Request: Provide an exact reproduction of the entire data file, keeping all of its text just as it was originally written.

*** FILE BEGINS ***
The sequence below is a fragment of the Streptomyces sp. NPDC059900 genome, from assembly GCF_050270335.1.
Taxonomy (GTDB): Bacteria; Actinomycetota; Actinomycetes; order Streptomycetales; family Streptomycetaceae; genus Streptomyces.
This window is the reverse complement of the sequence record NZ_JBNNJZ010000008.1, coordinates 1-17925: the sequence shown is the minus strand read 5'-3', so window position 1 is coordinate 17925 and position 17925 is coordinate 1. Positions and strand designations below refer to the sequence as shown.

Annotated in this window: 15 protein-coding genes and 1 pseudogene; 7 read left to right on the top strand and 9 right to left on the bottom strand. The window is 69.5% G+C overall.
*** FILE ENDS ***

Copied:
The sequence below is a fragment of the Streptomyces sp. NPDC059900 genome, from assembly GCF_050270335.1.
Taxonomy (GTDB): Bacteria; Actinomycetota; Actinomycetes; order Streptomycetales; family Streptomycetaceae; genus Streptomyces.
This window is the reverse complement of the sequence record NZ_JBNNJZ010000008.1, coordinates 1-17925: the sequence shown is the minus strand read 5'-3', so window position 1 is coordinate 17925 and position 17925 is coordinate 1. Positions and strand designations below refer to the sequence as shown.

Annotated in this window: 15 protein-coding genes and 1 pseudogene; 7 read left to right on the top strand and 9 right to left on the bottom strand. The window is 69.5% G+C overall.